"What the president does is completely irrational and destabilizes the entire global economy," the Democratic presidential candidate in 2020 said in an interview broadcast on CNN's State of the Union on Sunday. "You are not making a trade policy by announcing today that you will be raising tariffs by X percent and the next day by Y percent by attacking the person you have appointed Chief of the Federal Reserve as an enemy of the American people."
Asked by CNN's Brianna Kailar whether he would use tariffs to cut a deal with China during his own presidency, Sanders replied that he would.
"Yes, of course, it is used in a rational way in the context of a broad, sensible commercial policy. This is one tool that is available," he said. "By the way, you are looking at someone who helped lead the efforts against the continued normal trade relations with China and the (North American Free Trade Agreement)."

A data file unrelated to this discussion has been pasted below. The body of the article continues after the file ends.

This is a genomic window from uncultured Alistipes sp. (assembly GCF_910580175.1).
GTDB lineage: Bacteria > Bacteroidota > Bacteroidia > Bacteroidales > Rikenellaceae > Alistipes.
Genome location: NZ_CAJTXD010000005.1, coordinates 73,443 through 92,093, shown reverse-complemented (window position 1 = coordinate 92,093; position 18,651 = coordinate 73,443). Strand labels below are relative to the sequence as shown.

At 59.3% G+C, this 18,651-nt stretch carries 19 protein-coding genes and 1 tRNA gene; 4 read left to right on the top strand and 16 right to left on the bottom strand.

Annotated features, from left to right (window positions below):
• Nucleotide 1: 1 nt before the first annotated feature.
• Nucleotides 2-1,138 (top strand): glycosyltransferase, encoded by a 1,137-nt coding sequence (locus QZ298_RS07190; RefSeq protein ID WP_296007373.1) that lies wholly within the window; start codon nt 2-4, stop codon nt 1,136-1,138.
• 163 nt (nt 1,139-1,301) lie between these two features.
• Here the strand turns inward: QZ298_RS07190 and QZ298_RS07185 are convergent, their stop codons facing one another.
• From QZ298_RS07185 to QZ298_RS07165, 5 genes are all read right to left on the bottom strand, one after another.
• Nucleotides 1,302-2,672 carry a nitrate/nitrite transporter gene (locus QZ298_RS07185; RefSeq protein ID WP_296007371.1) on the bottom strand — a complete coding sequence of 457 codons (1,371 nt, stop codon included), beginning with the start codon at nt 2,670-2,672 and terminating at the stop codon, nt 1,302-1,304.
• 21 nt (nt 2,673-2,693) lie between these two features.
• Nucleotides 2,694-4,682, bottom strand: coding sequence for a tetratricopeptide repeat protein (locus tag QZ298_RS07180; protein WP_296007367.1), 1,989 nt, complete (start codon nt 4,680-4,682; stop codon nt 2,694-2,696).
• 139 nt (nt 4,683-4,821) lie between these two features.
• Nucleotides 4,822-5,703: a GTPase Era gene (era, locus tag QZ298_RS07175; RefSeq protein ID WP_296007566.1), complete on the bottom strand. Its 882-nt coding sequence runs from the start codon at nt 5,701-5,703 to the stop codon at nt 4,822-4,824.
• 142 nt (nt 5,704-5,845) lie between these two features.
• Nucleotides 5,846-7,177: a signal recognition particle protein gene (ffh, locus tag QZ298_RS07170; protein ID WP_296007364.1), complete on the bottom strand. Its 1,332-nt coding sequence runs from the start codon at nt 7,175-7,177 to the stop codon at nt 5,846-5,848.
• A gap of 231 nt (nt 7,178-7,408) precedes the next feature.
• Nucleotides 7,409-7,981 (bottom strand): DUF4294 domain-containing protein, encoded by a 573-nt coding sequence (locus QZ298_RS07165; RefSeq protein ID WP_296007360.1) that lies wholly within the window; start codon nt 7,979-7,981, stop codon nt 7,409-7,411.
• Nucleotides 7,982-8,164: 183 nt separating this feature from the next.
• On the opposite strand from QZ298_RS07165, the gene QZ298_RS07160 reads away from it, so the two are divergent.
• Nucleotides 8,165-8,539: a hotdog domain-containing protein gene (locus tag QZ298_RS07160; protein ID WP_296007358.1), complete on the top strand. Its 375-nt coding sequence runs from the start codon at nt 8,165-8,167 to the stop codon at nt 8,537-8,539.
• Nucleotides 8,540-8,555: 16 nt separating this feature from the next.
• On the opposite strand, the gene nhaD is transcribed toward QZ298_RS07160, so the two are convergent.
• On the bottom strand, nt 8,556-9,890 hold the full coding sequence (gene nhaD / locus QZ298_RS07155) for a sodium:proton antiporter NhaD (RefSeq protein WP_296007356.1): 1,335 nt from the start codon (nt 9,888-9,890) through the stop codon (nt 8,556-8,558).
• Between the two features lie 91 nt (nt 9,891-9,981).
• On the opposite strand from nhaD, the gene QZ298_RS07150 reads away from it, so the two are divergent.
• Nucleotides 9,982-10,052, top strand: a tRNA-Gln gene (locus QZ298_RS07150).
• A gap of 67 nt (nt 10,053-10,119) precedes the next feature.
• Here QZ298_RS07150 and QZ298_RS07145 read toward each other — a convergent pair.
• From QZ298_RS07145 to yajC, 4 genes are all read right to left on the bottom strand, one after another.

While in the G7 on the Atlantic coast of France, Trump told reporters he had his own concerns about tariffs against China.
"I have second thoughts about everything," he said, without saying what he might review. Hours later, his spokeswoman, Stephanie Grisham, told reporters that the president's remark had been "misinterpreted" and that "President Trump replied in the affirmative – because he regretted not raising the tariffs."
Sanders has dealt with the president repeatedly in trade policy, recently opposing the renegotiation of the NAFTA administration, the US-Mexico-Canada agreement.
In an interview broadcast Sunday, Sanders stated, "We need a sound trade policy today, not what Trump does with a tweet."